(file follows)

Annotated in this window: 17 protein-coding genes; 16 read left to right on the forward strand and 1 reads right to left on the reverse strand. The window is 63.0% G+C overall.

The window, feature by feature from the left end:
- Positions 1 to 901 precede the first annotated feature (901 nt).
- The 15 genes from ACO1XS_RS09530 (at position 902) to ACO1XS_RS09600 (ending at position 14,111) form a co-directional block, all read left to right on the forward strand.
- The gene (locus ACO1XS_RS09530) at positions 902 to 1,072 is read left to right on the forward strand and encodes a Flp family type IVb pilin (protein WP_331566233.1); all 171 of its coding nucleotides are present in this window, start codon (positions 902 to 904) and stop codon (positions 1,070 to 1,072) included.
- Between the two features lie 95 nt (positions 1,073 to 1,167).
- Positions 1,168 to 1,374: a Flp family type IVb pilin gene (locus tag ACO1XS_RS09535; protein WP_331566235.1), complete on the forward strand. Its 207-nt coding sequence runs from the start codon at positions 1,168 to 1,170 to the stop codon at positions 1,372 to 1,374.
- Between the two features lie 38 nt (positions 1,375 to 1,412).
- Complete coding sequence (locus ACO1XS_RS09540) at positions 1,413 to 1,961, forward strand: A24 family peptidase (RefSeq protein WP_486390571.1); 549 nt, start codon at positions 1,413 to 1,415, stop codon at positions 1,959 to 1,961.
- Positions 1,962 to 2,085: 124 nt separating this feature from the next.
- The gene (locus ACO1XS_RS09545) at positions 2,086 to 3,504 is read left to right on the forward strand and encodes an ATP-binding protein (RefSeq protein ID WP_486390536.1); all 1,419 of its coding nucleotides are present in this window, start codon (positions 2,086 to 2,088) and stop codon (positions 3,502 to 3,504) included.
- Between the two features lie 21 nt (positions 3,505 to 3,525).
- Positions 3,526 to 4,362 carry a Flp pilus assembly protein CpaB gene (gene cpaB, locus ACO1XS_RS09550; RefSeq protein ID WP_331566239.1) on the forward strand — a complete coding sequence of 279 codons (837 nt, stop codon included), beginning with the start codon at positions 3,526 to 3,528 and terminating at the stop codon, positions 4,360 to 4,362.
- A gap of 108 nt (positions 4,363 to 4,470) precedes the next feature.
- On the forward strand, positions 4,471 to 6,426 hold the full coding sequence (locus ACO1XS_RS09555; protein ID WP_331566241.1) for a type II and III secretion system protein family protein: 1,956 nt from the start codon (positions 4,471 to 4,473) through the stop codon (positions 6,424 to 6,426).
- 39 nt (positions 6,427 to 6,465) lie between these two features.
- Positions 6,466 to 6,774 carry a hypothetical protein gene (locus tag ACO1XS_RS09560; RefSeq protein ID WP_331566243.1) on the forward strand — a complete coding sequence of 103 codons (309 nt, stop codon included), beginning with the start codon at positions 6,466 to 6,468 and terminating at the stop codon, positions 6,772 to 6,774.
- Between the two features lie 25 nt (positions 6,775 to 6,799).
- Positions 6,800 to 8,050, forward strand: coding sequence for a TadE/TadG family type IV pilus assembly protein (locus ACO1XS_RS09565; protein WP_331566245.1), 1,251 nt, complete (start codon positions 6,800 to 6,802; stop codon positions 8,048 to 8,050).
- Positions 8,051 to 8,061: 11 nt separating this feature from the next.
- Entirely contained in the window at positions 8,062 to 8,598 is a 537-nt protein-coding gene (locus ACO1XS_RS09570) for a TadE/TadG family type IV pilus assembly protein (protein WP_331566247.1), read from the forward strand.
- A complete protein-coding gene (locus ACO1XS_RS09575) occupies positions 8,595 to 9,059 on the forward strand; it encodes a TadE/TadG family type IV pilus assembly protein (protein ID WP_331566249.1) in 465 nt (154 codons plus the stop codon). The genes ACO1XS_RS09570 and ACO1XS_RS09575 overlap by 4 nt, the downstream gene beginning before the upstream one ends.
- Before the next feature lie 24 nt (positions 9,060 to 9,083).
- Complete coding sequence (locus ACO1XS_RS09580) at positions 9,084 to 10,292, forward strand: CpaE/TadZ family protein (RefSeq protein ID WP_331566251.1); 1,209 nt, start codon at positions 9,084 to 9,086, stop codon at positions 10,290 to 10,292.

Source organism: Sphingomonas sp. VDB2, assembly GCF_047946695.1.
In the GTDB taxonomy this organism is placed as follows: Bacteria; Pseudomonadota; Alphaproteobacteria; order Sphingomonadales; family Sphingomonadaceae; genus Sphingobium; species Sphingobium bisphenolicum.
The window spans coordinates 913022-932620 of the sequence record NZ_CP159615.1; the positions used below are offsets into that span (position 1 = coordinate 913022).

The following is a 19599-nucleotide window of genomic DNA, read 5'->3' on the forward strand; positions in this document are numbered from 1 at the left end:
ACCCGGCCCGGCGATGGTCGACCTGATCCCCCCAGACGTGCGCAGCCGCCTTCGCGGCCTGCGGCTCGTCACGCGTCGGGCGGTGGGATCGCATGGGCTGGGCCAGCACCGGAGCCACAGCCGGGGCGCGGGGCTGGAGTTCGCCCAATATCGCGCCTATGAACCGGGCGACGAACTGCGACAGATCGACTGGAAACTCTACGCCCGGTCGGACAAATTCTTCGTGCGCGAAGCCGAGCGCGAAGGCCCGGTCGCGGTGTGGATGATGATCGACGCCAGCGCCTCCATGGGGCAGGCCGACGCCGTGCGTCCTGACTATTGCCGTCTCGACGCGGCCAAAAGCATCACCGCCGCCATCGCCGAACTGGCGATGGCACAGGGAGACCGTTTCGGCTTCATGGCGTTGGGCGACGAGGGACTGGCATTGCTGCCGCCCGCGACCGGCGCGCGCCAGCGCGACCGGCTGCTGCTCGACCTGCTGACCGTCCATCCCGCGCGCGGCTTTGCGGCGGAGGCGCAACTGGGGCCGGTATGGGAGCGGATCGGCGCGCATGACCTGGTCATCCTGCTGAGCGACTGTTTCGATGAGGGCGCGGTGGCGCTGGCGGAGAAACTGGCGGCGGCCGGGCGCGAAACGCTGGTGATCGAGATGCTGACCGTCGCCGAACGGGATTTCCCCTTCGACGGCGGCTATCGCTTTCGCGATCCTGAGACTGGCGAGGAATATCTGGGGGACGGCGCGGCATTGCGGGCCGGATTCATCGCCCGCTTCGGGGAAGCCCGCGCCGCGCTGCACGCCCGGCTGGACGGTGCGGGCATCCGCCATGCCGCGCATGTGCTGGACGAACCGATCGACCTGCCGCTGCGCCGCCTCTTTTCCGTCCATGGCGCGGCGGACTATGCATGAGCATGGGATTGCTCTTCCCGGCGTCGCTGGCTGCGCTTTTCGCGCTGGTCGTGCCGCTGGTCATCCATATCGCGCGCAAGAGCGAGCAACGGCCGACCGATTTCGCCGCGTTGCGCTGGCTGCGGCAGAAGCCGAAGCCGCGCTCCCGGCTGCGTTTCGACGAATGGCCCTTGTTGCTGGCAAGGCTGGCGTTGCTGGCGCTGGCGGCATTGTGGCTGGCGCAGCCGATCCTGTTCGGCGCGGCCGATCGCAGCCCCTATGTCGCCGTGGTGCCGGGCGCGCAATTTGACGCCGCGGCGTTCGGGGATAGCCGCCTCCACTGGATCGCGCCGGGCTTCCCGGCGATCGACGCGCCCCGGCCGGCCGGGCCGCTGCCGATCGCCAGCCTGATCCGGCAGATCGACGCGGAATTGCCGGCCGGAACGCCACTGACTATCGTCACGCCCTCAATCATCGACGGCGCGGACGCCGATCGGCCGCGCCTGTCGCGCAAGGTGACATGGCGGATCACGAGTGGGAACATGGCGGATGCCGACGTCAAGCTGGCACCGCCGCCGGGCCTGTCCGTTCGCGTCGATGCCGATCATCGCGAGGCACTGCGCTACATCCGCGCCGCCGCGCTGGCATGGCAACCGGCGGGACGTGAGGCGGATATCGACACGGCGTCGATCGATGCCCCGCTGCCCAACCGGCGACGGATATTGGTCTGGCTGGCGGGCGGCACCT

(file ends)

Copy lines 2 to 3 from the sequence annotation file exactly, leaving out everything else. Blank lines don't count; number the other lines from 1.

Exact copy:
The window, feature by feature from the left end:
- Positions 1 to 901 precede the first annotated feature (901 nt).